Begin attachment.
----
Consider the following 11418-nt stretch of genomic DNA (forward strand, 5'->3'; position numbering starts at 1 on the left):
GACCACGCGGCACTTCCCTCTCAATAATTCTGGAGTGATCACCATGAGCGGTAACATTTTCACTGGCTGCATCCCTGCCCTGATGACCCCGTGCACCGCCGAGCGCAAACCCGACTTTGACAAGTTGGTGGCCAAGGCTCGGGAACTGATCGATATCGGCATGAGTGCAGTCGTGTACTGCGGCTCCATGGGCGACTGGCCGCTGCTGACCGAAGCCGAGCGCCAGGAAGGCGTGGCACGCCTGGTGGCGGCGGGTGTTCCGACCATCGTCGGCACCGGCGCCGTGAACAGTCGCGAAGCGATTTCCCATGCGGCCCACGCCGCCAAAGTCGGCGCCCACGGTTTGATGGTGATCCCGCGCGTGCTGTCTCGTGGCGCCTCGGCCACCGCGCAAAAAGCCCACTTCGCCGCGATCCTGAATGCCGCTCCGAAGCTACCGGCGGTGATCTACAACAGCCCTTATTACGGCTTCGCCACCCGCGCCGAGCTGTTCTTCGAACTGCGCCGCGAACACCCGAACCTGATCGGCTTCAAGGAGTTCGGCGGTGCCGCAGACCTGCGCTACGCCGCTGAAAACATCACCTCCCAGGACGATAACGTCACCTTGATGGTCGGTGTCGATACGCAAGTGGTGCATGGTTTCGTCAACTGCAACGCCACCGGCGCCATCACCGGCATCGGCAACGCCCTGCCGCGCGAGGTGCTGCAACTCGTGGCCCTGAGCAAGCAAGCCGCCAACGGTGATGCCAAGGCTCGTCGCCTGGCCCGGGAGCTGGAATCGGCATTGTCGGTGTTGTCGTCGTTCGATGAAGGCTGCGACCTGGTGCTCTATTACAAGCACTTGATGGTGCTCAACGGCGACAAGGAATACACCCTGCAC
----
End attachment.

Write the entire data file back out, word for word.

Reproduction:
Consider the following 11418-nt stretch of genomic DNA (forward strand, 5'->3'; position numbering starts at 1 on the left):
GACCACGCGGCACTTCCCTCTCAATAATTCTGGAGTGATCACCATGAGCGGTAACATTTTCACTGGCTGCATCCCTGCCCTGATGACCCCGTGCACCGCCGAGCGCAAACCCGACTTTGACAAGTTGGTGGCCAAGGCTCGGGAACTGATCGATATCGGCATGAGTGCAGTCGTGTACTGCGGCTCCATGGGCGACTGGCCGCTGCTGACCGAAGCCGAGCGCCAGGAAGGCGTGGCACGCCTGGTGGCGGCGGGTGTTCCGACCATCGTCGGCACCGGCGCCGTGAACAGTCGCGAAGCGATTTCCCATGCGGCCCACGCCGCCAAAGTCGGCGCCCACGGTTTGATGGTGATCCCGCGCGTGCTGTCTCGTGGCGCCTCGGCCACCGCGCAAAAAGCCCACTTCGCCGCGATCCTGAATGCCGCTCCGAAGCTACCGGCGGTGATCTACAACAGCCCTTATTACGGCTTCGCCACCCGCGCCGAGCTGTTCTTCGAACTGCGCCGCGAACACCCGAACCTGATCGGCTTCAAGGAGTTCGGCGGTGCCGCAGACCTGCGCTACGCCGCTGAAAACATCACCTCCCAGGACGATAACGTCACCTTGATGGTCGGTGTCGATACGCAAGTGGTGCATGGTTTCGTCAACTGCAACGCCACCGGCGCCATCACCGGCATCGGCAACGCCCTGCCGCGCGAGGTGCTGCAACTCGTGGCCCTGAGCAAGCAAGCCGCCAACGGTGATGCCAAGGCTCGTCGCCTGGCCCGGGAGCTGGAATCGGCATTGTCGGTGTTGTCGTCGTTCGATGAAGGCTGCGACCTGGTGCTCTATTACAAGCACTTGATGGTGCTCAACGGCGACAAGGAATACACCCTGCAC